Alleged fraudster was a success, jury told

The ex-husband of an executive accused of defrauding millions of dollars at NAB says he thought he paid for a family vacation abroad from his personal bank account.

“Everything was organized, booked and managed by Helen,” Geoffrey Rosamond told the NSW District Court jury on Thursday.

Helen Mary Rosamond, 47, has pleaded not guilty to dozens of fraud and corruption charges, claiming she orchestrated a multi-million dollar scam against the bank between 2013 and 2017.

The CEO of the human resources and events company Human Group is accused of being involved in fraudulent invoices similar to NAB expenses.

The money would be spent on lavish vacations, extravagant gifts and other items, as well as bribes to a bank employee accused of involvement in the scam.

Mr. Rosamond said he had a saloon business when he met his wife at work in 2003.

They got married in 2006 and she joined him in his various companies, including Human Group.

In 2005 he submitted a proposal to the NAB for a conference abroad.

“Helen said, ‘It’s right for me, I’ll take the lead,'” he said.

The day after their marriage, she was appointed general secretary of all companies.

After they and another worker attended the NAB Leaders Summit in Hong Kong, Mr. Rosamond said he was no longer personally involved in any of the bank’s events.

His wife told him it was considered too “selling”, but Human Group continued its business relationship with NAB.

“Helen had an amazing set of skills,” he said.

“He has managed these projects all over the world, it has been a success.”

He later fulfilled his “ultimatum” to shut down one of the other companies.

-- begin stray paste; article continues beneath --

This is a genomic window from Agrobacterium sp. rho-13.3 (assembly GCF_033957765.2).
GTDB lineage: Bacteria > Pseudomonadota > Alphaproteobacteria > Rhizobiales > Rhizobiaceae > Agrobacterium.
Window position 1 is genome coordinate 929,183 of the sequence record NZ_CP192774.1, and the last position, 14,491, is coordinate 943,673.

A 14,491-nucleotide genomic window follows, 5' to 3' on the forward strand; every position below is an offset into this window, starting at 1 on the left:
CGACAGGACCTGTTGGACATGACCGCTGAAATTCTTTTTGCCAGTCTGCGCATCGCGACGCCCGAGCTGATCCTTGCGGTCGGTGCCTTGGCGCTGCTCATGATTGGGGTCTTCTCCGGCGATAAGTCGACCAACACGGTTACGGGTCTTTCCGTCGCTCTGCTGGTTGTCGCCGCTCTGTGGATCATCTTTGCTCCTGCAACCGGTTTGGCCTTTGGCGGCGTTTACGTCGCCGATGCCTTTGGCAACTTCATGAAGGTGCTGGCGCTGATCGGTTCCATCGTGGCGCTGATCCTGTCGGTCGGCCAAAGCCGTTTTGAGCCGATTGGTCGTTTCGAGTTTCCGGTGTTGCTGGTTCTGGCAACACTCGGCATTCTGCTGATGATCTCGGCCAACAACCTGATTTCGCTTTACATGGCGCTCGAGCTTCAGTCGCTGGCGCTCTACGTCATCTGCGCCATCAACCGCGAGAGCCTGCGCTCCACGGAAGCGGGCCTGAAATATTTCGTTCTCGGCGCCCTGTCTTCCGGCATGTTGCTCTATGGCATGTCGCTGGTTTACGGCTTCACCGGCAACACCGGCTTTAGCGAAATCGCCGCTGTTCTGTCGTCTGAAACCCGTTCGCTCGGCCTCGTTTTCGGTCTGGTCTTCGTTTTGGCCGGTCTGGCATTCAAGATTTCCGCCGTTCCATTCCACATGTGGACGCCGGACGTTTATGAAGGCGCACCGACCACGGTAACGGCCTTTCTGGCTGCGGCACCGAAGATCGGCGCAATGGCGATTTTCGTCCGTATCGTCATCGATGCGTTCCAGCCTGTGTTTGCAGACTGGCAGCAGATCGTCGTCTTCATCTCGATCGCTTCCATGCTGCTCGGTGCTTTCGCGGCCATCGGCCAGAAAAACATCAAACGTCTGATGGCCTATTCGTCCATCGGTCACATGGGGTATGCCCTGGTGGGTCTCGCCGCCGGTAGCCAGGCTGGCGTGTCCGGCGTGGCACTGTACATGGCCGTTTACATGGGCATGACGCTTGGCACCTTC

“In fact, it was the main source of income, bringing all of NAB’s money.”

At tax time he reviewed the accounts, but was not involved in the day-to-day decisions or Human Group bills that were his wife’s responsibility.

He said in a 2012 meeting between the sales manager, his wife and himself that he had been told he had to leave because he was a “loose cannon” who shouldn’t have been involved in customer-facing roles.

“It was all and I was excited.”

His wife was later appointed CEO of the companies and was not allowed to be involved.

In 2015, the family, including her parents, took a trip abroad for her 40th birthday.

He was trying to raise capital for a commercial venture, but on the train to Toronto his wife told him that he had closed a business and that the staff had already been paid for the layoffs.

“I resigned as a director of all the companies and approved Helen as a director.”

He remained in Toronto, with no access to funds, while the rest of the family traveled to other cities including New York and Washington DC.

Asked if he knew how the trip was financed, Mr. Rosamond said no, but said he assumed it came from his personal bank account.

He also said his wife told him in 2014 that she paid for a used car for her mother.

He will continue his testimony on Friday.

Leave a Reply

Your email address will not be published. Required fields are marked *